Wild Water Swimming in and around Cornwall
Wild swimming is an activity that has garnered huge popularity in recent years, after all what could be more healthy, exciting and invigorating than a dip into natural fresh clean waters, under blue skies.
Wild swimming is effectively swimming outdoors, in an exposed place that is surrounded by nature. It is activity that is free of charge and available to all which aids in its popularity.
Health benefits are numerous including but not exhaustive, boosting circulation, good for organs, aids better sleep, exfoliates your skin, boosts immunity and increases your metabolism too. If you were looking for a reason to take the plunge, you should be convinced now.
These committed wild swimmers do not rely on the weather and you will find them taking a refreshing dip on a hot summer’s day as well as on a cold and wet winters day. They revel in the sense of freedom it gives them and the exposure to the elements, the connection with nature, it is a proven method of relieving stress, you will find yourself emerging refreshed from the water. True wild swimmers will enter the water with no wetsuit!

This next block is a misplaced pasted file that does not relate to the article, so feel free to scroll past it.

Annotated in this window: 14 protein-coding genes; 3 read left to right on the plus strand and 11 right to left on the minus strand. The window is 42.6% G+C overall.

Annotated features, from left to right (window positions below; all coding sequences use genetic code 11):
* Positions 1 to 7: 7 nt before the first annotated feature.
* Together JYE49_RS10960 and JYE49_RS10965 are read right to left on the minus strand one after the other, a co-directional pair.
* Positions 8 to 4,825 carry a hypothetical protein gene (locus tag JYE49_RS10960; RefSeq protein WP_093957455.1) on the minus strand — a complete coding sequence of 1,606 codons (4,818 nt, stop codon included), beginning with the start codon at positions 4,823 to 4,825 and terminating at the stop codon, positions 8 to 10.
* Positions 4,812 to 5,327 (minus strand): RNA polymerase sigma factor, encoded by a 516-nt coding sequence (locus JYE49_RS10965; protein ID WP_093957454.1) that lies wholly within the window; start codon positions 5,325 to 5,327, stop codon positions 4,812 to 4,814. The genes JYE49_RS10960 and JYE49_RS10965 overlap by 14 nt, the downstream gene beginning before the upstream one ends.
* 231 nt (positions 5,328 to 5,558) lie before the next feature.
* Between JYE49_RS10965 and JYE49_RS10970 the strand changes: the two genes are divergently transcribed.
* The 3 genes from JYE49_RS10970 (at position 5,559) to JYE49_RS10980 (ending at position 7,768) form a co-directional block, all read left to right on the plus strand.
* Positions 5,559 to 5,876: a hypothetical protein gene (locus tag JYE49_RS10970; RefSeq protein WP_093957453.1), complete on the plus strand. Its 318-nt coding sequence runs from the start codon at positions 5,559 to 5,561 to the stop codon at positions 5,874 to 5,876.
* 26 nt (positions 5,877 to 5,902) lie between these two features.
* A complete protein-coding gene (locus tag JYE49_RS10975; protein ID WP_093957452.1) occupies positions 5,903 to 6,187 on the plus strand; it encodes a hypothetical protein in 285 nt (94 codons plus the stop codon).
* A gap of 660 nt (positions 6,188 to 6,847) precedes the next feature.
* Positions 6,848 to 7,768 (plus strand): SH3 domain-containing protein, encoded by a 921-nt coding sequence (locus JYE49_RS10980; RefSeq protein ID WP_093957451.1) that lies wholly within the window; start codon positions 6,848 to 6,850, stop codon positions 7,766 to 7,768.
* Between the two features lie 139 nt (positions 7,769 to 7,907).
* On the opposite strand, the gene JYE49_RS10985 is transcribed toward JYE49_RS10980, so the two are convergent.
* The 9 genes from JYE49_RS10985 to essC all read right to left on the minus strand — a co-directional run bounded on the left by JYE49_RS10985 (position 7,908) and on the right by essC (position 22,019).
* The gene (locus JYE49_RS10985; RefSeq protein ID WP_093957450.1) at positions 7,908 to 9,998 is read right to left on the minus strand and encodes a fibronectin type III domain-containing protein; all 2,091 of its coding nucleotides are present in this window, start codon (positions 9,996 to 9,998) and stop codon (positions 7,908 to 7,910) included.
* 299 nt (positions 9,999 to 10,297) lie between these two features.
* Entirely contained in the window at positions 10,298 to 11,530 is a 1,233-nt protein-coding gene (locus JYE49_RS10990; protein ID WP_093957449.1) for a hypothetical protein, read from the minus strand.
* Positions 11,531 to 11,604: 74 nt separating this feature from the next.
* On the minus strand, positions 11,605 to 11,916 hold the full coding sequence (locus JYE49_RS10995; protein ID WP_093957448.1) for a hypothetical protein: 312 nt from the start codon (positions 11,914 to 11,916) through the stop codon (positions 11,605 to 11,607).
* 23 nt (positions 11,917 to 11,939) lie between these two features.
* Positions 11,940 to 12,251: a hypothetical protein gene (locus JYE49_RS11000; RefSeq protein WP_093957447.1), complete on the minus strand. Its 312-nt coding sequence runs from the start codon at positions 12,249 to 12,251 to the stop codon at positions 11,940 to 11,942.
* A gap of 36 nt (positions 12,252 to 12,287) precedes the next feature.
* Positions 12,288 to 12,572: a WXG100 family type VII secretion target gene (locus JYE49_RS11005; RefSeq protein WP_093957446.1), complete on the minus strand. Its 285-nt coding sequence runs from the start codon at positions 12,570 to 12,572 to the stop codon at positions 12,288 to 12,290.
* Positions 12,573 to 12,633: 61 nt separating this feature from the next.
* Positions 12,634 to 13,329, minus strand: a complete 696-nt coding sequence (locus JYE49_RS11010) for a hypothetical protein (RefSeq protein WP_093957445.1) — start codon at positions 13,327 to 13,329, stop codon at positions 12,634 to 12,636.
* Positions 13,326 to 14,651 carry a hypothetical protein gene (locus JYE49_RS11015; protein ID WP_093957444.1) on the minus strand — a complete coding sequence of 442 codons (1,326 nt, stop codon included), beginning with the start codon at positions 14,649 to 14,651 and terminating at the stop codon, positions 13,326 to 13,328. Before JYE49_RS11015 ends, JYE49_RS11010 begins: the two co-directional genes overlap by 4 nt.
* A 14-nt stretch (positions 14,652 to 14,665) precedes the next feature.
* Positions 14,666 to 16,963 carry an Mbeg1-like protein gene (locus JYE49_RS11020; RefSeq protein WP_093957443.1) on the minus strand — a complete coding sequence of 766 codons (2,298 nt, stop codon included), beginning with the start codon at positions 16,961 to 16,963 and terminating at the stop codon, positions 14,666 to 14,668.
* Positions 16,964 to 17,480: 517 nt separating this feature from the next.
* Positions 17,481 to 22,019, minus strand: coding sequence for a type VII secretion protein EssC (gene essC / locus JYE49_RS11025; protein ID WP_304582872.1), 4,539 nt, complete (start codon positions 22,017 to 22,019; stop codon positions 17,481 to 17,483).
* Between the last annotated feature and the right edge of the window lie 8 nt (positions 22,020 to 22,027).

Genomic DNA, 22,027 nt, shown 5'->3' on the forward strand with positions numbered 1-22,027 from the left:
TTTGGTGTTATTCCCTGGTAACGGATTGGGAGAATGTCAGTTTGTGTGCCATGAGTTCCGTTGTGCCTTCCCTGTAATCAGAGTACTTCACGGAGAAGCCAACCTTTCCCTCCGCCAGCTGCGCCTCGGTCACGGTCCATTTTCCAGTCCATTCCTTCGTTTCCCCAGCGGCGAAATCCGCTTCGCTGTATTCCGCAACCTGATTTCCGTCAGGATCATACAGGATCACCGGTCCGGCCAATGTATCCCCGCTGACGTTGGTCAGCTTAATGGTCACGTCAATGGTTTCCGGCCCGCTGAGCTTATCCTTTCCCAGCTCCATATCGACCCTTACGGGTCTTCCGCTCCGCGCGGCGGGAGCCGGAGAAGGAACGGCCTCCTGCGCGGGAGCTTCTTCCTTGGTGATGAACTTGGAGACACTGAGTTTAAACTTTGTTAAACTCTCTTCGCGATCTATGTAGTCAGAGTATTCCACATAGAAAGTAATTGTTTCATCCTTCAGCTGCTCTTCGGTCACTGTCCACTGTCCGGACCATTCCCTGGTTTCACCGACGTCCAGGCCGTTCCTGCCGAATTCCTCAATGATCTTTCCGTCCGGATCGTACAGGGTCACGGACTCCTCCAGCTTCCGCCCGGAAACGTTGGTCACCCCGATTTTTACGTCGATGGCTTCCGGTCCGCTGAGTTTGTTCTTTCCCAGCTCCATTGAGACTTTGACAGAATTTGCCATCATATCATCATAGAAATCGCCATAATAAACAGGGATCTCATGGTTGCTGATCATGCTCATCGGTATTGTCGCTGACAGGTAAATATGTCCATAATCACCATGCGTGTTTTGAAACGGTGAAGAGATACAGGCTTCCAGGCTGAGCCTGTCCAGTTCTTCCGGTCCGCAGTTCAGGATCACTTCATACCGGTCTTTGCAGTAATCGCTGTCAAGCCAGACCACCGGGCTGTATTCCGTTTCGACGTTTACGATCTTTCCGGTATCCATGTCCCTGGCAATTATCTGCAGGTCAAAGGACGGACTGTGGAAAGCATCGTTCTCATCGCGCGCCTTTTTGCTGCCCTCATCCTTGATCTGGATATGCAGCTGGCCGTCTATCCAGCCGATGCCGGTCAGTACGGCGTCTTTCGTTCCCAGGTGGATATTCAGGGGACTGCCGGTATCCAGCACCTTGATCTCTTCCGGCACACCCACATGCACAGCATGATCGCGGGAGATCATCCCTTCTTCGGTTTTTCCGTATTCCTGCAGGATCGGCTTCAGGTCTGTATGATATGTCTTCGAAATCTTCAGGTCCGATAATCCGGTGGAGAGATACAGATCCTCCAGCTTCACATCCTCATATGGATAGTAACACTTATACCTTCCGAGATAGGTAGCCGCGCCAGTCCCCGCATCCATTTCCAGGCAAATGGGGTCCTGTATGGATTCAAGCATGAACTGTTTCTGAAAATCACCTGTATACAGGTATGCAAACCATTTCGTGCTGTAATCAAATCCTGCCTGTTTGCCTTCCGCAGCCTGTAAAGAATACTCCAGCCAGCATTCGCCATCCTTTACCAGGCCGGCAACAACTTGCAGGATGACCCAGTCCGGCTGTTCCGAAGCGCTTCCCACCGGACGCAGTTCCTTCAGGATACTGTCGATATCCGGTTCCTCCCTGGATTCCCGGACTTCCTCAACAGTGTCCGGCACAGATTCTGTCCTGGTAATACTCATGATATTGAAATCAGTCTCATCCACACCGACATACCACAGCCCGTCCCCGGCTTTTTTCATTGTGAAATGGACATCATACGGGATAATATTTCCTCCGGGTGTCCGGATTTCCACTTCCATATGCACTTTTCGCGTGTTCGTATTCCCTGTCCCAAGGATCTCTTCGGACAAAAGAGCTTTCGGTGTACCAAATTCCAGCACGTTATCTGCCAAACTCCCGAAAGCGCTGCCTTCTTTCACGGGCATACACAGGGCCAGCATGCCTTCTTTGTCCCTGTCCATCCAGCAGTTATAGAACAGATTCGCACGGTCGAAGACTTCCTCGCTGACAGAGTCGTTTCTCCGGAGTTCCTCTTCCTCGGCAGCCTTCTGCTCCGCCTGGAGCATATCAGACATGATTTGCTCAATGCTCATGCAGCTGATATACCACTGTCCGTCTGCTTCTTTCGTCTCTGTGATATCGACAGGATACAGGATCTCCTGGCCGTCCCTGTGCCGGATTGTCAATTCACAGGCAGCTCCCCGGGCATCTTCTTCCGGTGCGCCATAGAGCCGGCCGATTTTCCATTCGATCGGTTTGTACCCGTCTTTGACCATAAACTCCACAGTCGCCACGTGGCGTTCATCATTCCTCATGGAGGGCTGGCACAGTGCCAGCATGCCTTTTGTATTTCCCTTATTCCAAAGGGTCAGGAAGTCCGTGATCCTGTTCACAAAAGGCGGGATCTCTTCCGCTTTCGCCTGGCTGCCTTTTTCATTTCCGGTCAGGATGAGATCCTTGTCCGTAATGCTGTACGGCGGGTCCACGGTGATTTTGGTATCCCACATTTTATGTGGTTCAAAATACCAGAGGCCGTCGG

Cornwall is ideally suited to this activity being that we are surrounded by sea as well as having an abundance of places to take a plunge like rivers, tidal pools, waterfalls, quarries and outdoor pools, amongst rugged scenery. You can choose from salt or freshwater venues that are found throughout the county, and there are many secret places if you want to avoid, the crowds.
The temperature range of the ocean in Cornwall is generally round 9 degrees in February when the water is at its coldest, to 20 degrees in October, when it as its warmest.
It goes without saying that you should be practice caution at all times to remain safe, if you are a newcomer to wild swimming it is best to stay with lifeguarded beaches and swim within the red and yellow flags.If going alone make sure to let someone know where you are going. Take care if jumping or diving in as you might not know what obstacles are lurking under the surface, be wary of tides and obstructions such as seaweed that could entangle in your legs. If you are unsure of the water’s conditions, play safe and don’t go in!
It is a good idea to bring along some warm clothes and thick socks to warm up afterwards and prevent your core temperature dropping.
Please avoid trespassing onto to private property there are plenty of spots available to the public to use.
These are a selection of places we recommend for both newcomers and experienced wild swimmers.